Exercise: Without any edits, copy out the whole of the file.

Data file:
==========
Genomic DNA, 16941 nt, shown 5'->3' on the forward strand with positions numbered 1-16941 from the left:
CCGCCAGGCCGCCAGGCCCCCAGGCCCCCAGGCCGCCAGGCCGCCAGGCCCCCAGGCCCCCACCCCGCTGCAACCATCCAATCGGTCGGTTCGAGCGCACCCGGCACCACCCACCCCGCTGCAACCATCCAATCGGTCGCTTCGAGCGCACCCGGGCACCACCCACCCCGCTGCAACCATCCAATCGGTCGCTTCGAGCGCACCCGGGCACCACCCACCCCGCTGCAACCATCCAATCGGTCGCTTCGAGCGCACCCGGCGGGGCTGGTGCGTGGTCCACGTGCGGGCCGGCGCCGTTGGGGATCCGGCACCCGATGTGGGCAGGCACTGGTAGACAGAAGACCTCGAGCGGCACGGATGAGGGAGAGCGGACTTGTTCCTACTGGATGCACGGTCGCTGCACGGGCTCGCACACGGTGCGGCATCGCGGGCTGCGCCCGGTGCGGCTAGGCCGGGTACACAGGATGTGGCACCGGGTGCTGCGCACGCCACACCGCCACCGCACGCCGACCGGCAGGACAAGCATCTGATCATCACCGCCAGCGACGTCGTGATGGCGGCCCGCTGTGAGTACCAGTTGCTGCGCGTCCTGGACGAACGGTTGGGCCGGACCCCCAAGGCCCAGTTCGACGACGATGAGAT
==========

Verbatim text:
Genomic DNA, 16941 nt, shown 5'->3' on the forward strand with positions numbered 1-16941 from the left:
CCGCCAGGCCGCCAGGCCCCCAGGCCCCCAGGCCGCCAGGCCGCCAGGCCCCCAGGCCCCCACCCCGCTGCAACCATCCAATCGGTCGGTTCGAGCGCACCCGGCACCACCCACCCCGCTGCAACCATCCAATCGGTCGCTTCGAGCGCACCCGGGCACCACCCACCCCGCTGCAACCATCCAATCGGTCGCTTCGAGCGCACCCGGGCACCACCCACCCCGCTGCAACCATCCAATCGGTCGCTTCGAGCGCACCCGGCGGGGCTGGTGCGTGGTCCACGTGCGGGCCGGCGCCGTTGGGGATCCGGCACCCGATGTGGGCAGGCACTGGTAGACAGAAGACCTCGAGCGGCACGGATGAGGGAGAGCGGACTTGTTCCTACTGGATGCACGGTCGCTGCACGGGCTCGCACACGGTGCGGCATCGCGGGCTGCGCCCGGTGCGGCTAGGCCGGGTACACAGGATGTGGCACCGGGTGCTGCGCACGCCACACCGCCACCGCACGCCGACCGGCAGGACAAGCATCTGATCATCACCGCCAGCGACGTCGTGATGGCGGCCCGCTGTGAGTACCAGTTGCTGCGCGTCCTGGACGAACGGTTGGGCCGGACCCCCAAGGCCCAGTTCGACGACGATGAGAT